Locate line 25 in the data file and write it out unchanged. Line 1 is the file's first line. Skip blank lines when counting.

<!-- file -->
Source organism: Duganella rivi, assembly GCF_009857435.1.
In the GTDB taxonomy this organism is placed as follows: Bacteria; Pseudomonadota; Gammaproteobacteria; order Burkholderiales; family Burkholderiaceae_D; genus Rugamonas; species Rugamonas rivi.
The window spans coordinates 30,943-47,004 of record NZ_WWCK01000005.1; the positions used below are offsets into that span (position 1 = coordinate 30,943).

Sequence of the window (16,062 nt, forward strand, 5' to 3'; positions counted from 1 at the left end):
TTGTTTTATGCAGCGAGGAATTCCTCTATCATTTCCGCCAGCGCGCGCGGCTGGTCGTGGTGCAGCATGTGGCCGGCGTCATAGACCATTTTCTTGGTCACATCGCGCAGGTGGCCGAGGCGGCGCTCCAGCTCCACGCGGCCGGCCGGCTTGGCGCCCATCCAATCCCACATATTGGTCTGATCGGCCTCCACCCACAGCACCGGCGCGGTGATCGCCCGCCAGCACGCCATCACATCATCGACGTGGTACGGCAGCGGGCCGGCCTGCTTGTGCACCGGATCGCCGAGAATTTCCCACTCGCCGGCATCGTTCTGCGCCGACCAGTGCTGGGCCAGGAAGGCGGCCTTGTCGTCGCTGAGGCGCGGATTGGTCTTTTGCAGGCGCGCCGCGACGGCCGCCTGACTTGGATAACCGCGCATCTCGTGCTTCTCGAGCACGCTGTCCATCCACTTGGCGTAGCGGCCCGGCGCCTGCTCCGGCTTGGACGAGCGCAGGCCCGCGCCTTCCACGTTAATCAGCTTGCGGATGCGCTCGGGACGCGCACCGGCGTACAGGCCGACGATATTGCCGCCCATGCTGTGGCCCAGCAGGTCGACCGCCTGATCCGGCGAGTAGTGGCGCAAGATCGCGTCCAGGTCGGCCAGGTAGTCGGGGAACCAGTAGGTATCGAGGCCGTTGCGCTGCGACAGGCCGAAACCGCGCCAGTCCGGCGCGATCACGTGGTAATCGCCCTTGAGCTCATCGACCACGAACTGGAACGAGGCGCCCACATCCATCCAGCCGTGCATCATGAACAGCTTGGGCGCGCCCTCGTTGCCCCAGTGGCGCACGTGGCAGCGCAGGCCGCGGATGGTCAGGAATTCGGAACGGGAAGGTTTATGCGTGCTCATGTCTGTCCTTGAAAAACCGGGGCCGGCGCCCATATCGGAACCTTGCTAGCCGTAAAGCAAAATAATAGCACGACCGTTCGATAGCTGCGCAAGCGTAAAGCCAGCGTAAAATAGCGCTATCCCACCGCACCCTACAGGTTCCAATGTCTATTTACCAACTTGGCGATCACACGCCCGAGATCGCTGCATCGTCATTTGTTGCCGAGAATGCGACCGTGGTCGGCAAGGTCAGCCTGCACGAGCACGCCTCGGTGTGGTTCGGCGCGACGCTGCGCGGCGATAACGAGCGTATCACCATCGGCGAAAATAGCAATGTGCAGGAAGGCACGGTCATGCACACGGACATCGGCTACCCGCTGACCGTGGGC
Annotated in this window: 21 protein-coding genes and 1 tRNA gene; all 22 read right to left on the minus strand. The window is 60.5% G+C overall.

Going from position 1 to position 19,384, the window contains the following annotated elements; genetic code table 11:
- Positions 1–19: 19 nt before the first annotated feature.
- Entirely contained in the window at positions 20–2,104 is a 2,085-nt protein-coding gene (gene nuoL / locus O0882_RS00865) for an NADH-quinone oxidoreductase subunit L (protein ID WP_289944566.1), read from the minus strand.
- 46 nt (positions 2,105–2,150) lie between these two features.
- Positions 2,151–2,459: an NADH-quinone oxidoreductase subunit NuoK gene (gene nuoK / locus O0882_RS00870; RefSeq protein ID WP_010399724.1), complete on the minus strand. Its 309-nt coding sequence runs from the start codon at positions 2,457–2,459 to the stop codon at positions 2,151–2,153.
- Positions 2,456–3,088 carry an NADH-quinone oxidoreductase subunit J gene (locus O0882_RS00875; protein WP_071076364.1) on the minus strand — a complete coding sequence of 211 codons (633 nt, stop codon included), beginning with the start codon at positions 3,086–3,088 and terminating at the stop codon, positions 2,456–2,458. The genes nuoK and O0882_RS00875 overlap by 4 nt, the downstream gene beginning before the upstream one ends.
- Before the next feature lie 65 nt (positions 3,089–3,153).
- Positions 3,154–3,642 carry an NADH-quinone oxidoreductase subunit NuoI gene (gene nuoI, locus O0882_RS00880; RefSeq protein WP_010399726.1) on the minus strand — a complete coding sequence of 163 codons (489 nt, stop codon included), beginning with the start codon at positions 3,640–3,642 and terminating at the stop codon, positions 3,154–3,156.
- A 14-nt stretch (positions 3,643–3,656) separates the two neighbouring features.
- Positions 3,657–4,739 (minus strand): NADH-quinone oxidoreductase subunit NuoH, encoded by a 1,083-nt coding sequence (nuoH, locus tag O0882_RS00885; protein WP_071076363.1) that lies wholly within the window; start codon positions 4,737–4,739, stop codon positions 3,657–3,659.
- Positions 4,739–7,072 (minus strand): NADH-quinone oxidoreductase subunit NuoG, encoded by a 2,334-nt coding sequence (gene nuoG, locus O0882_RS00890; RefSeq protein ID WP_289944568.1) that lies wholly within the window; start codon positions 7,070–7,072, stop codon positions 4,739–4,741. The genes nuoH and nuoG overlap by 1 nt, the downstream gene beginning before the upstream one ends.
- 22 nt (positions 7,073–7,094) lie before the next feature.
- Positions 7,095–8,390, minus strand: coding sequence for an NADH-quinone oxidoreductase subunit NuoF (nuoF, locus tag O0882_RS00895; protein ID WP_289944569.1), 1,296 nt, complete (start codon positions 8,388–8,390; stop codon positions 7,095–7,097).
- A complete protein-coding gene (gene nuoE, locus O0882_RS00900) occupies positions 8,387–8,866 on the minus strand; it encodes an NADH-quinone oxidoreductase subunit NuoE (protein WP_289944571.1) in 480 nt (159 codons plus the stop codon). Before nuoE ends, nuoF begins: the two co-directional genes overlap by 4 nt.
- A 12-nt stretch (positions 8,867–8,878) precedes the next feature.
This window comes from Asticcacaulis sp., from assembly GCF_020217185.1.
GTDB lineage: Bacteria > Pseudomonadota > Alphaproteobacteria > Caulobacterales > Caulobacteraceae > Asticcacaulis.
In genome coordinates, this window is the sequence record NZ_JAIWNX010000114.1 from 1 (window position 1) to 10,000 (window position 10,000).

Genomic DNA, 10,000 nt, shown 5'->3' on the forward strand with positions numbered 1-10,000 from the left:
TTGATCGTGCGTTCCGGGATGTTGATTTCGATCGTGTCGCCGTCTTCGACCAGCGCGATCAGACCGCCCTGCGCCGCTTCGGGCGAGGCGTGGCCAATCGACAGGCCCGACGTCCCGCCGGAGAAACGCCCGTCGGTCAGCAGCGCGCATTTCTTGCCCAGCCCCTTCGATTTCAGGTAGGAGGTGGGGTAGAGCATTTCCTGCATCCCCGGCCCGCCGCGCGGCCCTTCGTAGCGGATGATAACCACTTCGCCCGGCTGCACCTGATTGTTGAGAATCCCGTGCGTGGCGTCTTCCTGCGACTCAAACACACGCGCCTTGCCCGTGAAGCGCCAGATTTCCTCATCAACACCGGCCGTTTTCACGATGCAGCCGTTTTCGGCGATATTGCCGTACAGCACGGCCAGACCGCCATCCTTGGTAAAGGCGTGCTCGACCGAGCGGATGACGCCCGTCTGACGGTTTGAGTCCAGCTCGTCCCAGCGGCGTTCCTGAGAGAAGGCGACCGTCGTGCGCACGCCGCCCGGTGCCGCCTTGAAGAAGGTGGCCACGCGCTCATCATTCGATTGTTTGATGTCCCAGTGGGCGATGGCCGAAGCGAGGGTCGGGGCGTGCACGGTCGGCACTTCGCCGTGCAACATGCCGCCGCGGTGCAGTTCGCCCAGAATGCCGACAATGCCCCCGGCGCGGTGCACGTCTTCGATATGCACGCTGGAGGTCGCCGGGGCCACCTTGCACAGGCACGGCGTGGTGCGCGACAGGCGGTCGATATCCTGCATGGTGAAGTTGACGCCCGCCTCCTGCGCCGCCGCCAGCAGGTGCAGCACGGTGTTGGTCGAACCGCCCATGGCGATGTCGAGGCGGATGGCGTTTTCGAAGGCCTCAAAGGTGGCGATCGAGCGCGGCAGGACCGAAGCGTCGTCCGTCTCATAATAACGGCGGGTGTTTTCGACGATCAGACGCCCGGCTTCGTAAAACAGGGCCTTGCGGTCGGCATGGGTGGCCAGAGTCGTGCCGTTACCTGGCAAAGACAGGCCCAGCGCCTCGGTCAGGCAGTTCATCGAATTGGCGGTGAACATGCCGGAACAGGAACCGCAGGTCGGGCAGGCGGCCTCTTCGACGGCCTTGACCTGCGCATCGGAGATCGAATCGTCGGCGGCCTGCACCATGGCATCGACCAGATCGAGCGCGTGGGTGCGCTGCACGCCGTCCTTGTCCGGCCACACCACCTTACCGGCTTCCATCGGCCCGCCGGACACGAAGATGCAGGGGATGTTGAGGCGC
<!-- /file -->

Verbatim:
Genomic DNA, 10,000 nt, shown 5'->3' on the forward strand with positions numbered 1-10,000 from the left: